Titanic and Titanic.
This weekend, to celebrate our anniversary, my boyfriend and I went to see Titanic in theaters—in 3-D, because billionaire James Cameron is heavily invested in 3-D technology and will continue to force it into everything even if makes his movies worse.
But I digress. When it comes to my relationship with Titanic and with the historical event itself, obsessed is not a word I would own up to, but it’s probably the one that works best. I’ve seen every theatrical release and re-release of Titanic, I used to own the two-VHS box set and can still annoyingly pinpoint exactly after which scene you switch to the second tape. I also own the DVD and a digital copy, which I bought through AppleTV once DVDs were no longer a thing anymore.
Watching Titanic for probably the hundredth time, it’s too easy to make it a metaphor for everything. The ship is the Earth and the icebergs they’ve been ignoring warnings about the entire time are climate change and the lifeboats are rocketships to Mars. Sure.
But the one new thought I had this time around was that at least they were willing to go down with the ship (except this guy, famously, though, he didn’t actually dress up in women’s clothes, a myth I could write a whole different essay about). These days, I don’t think any of those responsible would. Shame is no longer a corrective force among the elite.
Two years ago, I wrote an article comparing the class dynamics of Titanic to those on the Princess Diamond cruise ship that was stranded off the coast of Japan at the beginning of the pandemic.
The title, “Are We Living in a New Gilded Age?” was already rhetorical when I wrote it, but now it’s simply cringe. A railroad company creating a toxic wasteland in East Palestine Ohio (avg. income $46,500 and falling), the plan-cession, people freezing to death in Buffalo and trapped in their homes in Southern California because of a lack of emergency infrastructure and a complete abdication of responsibility by elected leaders—what more proof do you need.
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Anyway, here’s an updated version of the article I wrote in May 2021, an older version of which you can read, here.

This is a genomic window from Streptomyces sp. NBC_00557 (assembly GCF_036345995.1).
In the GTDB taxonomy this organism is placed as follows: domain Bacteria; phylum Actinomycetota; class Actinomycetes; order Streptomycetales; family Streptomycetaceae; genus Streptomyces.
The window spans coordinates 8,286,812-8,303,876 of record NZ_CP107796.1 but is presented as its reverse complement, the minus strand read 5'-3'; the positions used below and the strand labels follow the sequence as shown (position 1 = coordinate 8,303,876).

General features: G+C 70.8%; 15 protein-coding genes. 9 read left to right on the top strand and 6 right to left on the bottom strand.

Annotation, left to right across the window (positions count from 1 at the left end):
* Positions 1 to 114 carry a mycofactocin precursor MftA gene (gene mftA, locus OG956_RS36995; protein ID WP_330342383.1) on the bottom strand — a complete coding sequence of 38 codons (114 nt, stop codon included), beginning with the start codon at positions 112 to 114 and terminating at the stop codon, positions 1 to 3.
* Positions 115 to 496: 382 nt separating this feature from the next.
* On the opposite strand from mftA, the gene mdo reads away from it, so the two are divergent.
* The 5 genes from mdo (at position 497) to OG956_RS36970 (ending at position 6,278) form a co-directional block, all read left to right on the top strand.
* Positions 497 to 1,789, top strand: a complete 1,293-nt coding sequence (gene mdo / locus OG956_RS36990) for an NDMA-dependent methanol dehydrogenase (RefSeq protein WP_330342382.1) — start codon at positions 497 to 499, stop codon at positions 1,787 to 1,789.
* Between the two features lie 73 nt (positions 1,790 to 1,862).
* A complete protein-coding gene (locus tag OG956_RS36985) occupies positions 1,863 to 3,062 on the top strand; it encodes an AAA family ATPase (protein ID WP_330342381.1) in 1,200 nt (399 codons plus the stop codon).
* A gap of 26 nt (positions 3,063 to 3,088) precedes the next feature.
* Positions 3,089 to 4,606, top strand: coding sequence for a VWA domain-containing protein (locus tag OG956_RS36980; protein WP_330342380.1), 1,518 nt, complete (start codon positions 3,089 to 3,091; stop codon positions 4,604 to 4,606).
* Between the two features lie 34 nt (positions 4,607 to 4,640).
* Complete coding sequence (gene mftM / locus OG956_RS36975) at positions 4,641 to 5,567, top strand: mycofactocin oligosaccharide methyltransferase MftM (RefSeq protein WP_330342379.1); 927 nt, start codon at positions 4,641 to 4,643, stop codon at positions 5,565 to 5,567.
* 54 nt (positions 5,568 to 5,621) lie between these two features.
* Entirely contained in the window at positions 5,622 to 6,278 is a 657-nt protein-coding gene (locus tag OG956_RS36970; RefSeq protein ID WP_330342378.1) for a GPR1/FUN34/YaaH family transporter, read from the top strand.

When James Cameron’s Titanic arrived in late 1997, it sparked my decades-long obsession with the historical event. In an attempt to separate truth from fiction, I spent the next few months on the web and in the library, reading every account I could get my hands on: ship’s logs, survivor testimonies, old newspaper articles on microfiche, etc.
I loved Titanic, in part, because of its emphasis on the economic stratification of the Gilded Age. Elementary school-aged me couldn’t believe that we had once lived in a society so rigidly segregated on the basis of money, even to the point of giving lifeboat access preference to first-class passengers and locking third-class passengers below decks.
The film highlights the excesses of the Edwardian Age and the absurdity of unbridled capitalism. It’s a morality play in which the old values of Industrial-Era capitalism are sent to the bottom of the icy Atlantic where they belong, along with that very priceless necklace.
Back then, the wealthy characters of Titanic seemed to me almost like caricatures. From the main villain, robber baron stand-in Caledon Hockley (might as well have named him Richie Rich), to Bruce Ismay, a White Star Line investor who pushes for reckless speed despite iceberg warnings and is such a dullard that he has no idea who Sigmund Freud is. “We’re dressed in our best and are prepared to go down with the ship,” announces Benjamin Guggenheim, son of mining tycoon Meyer Guggenheim, while waltzing down the grand staircase with his very frightened-looking valet.